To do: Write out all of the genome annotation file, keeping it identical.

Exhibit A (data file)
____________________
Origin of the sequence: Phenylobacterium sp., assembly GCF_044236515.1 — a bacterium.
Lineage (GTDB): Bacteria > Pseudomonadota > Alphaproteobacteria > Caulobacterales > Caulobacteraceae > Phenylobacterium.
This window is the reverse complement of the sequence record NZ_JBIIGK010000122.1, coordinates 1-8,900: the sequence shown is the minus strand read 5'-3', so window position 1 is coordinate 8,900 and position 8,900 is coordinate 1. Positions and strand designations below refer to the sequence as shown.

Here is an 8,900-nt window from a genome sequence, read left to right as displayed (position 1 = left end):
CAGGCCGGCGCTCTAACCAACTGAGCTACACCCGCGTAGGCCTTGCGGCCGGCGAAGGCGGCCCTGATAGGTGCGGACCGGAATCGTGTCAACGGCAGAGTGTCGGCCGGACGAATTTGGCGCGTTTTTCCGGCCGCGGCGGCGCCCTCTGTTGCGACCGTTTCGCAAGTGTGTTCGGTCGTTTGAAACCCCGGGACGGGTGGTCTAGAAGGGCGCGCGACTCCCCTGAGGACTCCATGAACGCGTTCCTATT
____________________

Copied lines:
Origin of the sequence: Phenylobacterium sp., assembly GCF_044236515.1 — a bacterium.
Lineage (GTDB): Bacteria > Pseudomonadota > Alphaproteobacteria > Caulobacterales > Caulobacteraceae > Phenylobacterium.
This window is the reverse complement of the sequence record NZ_JBIIGK010000122.1, coordinates 1-8,900: the sequence shown is the minus strand read 5'-3', so window position 1 is coordinate 8,900 and position 8,900 is coordinate 1. Positions and strand designations below refer to the sequence as shown.

Here is an 8,900-nt window from a genome sequence, read left to right as displayed (position 1 = left end):
CAGGCCGGCGCTCTAACCAACTGAGCTACACCCGCGTAGGCCTTGCGGCCGGCGAAGGCGGCCCTGATAGGTGCGGACCGGAATCGTGTCAACGGCAGAGTGTCGGCCGGACGAATTTGGCGCGTTTTTCCGGCCGCGGCGGCGCCCTCTGTTGCGACCGTTTCGCAAGTGTGTTCGGTCGTTTGAAACCCCGGGACGGGTGGTCTAGAAGGGCGCGCGACTCCCCTGAGGACTCCATGAACGCGTTCCTATT